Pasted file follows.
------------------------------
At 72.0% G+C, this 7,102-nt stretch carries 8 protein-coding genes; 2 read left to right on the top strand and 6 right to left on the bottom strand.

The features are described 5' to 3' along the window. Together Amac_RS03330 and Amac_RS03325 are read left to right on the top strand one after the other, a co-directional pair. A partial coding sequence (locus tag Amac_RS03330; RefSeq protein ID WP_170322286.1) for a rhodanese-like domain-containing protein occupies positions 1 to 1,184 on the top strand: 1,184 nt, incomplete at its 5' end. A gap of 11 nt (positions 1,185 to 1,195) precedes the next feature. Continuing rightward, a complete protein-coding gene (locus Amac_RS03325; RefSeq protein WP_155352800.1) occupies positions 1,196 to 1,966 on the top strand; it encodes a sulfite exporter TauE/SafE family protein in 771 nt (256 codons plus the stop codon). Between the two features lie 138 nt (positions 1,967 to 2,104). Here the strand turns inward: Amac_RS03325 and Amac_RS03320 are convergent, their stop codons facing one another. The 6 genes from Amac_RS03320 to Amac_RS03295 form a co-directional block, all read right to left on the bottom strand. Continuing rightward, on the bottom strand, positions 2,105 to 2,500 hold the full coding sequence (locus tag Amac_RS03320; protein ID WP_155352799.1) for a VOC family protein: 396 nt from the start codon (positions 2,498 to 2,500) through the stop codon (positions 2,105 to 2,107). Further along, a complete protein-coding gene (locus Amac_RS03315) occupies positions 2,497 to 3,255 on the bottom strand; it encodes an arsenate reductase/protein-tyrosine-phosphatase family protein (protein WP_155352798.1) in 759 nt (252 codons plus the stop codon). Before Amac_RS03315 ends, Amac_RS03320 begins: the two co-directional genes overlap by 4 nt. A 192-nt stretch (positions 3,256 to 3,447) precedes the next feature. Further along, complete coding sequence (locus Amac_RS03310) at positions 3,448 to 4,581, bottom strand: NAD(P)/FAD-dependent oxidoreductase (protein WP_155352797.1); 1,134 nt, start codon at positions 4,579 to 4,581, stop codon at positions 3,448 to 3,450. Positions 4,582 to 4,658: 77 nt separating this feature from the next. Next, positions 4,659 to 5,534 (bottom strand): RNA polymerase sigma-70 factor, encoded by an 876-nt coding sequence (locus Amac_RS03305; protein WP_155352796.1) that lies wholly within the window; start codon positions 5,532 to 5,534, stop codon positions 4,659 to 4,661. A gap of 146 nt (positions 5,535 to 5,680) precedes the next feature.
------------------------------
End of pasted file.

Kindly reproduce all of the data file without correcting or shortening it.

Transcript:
At 72.0% G+C, this 7,102-nt stretch carries 8 protein-coding genes; 2 read left to right on the top strand and 6 right to left on the bottom strand.

The features are described 5' to 3' along the window. Together Amac_RS03330 and Amac_RS03325 are read left to right on the top strand one after the other, a co-directional pair. A partial coding sequence (locus tag Amac_RS03330; RefSeq protein ID WP_170322286.1) for a rhodanese-like domain-containing protein occupies positions 1 to 1,184 on the top strand: 1,184 nt, incomplete at its 5' end. A gap of 11 nt (positions 1,185 to 1,195) precedes the next feature. Continuing rightward, a complete protein-coding gene (locus Amac_RS03325; RefSeq protein WP_155352800.1) occupies positions 1,196 to 1,966 on the top strand; it encodes a sulfite exporter TauE/SafE family protein in 771 nt (256 codons plus the stop codon). Between the two features lie 138 nt (positions 1,967 to 2,104). Here the strand turns inward: Amac_RS03325 and Amac_RS03320 are convergent, their stop codons facing one another. The 6 genes from Amac_RS03320 to Amac_RS03295 form a co-directional block, all read right to left on the bottom strand. Continuing rightward, on the bottom strand, positions 2,105 to 2,500 hold the full coding sequence (locus tag Amac_RS03320; protein ID WP_155352799.1) for a VOC family protein: 396 nt from the start codon (positions 2,498 to 2,500) through the stop codon (positions 2,105 to 2,107). Further along, a complete protein-coding gene (locus Amac_RS03315) occupies positions 2,497 to 3,255 on the bottom strand; it encodes an arsenate reductase/protein-tyrosine-phosphatase family protein (protein WP_155352798.1) in 759 nt (252 codons plus the stop codon). Before Amac_RS03315 ends, Amac_RS03320 begins: the two co-directional genes overlap by 4 nt. A 192-nt stretch (positions 3,256 to 3,447) precedes the next feature. Further along, complete coding sequence (locus Amac_RS03310) at positions 3,448 to 4,581, bottom strand: NAD(P)/FAD-dependent oxidoreductase (protein WP_155352797.1); 1,134 nt, start codon at positions 4,579 to 4,581, stop codon at positions 3,448 to 3,450. Positions 4,582 to 4,658: 77 nt separating this feature from the next. Next, positions 4,659 to 5,534 (bottom strand): RNA polymerase sigma-70 factor, encoded by an 876-nt coding sequence (locus Amac_RS03305; protein WP_155352796.1) that lies wholly within the window; start codon positions 5,532 to 5,534, stop codon positions 4,659 to 4,661. A gap of 146 nt (positions 5,535 to 5,680) precedes the next feature.